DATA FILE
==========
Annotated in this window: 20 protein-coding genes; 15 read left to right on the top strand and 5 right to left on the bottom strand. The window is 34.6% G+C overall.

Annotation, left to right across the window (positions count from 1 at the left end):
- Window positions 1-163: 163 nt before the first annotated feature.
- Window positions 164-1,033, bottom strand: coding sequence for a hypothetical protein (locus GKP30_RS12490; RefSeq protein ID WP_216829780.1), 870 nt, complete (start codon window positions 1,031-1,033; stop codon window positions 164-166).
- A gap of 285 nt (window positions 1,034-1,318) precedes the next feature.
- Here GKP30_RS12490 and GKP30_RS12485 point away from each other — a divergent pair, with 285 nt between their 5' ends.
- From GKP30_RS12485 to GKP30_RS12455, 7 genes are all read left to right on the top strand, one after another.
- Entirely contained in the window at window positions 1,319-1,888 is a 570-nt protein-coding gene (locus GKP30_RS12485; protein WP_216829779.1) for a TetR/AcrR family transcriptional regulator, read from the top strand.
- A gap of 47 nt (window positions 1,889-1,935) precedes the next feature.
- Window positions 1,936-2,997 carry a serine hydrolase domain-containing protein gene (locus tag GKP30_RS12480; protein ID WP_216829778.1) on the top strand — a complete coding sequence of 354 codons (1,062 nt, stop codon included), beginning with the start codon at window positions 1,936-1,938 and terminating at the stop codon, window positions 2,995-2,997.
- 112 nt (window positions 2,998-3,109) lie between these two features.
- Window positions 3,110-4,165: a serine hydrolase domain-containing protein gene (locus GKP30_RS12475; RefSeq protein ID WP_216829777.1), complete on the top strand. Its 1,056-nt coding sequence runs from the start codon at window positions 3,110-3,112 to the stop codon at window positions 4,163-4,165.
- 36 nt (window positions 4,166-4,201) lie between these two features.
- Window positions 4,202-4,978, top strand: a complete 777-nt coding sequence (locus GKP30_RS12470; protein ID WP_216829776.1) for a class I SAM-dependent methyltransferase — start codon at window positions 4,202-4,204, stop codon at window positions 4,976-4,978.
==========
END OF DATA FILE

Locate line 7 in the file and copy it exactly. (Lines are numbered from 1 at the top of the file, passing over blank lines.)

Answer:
- From GKP30_RS12485 to GKP30_RS12455, 7 genes are all read left to right on the top strand, one after another.